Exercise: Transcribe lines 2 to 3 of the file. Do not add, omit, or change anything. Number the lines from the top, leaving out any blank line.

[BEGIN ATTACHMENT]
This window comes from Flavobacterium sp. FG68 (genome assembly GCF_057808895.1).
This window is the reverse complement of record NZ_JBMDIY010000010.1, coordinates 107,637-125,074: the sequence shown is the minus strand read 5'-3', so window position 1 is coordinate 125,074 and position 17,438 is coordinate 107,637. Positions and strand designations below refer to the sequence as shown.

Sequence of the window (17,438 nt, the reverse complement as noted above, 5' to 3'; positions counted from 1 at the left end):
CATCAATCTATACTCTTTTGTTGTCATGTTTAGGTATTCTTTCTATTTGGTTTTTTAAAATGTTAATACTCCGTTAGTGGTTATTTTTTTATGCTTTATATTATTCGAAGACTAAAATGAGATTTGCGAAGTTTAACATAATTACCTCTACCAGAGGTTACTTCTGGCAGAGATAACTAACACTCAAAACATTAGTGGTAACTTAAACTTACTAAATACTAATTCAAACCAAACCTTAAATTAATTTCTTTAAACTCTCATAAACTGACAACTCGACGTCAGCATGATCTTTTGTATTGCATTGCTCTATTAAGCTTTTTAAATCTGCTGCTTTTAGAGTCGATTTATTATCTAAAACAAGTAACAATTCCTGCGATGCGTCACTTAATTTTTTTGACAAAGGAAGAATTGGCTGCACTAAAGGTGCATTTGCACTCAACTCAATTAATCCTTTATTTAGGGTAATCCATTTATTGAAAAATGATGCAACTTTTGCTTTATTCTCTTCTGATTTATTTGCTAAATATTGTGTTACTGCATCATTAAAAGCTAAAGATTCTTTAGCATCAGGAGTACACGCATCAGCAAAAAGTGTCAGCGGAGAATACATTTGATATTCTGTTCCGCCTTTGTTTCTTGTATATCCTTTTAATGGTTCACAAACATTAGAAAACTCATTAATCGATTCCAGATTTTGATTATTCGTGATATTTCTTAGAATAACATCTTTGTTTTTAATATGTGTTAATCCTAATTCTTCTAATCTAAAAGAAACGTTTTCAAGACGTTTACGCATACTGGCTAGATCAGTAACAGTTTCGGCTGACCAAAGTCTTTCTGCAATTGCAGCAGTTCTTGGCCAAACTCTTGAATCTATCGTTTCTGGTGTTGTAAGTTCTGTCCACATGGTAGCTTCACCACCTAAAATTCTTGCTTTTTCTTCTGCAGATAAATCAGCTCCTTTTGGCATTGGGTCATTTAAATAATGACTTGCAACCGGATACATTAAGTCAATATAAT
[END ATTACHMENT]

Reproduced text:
This window is the reverse complement of record NZ_JBMDIY010000010.1, coordinates 107,637-125,074: the sequence shown is the minus strand read 5'-3', so window position 1 is coordinate 125,074 and position 17,438 is coordinate 107,637. Positions and strand designations below refer to the sequence as shown.

Sequence of the window (17,438 nt, the reverse complement as noted above, 5' to 3'; positions counted from 1 at the left end):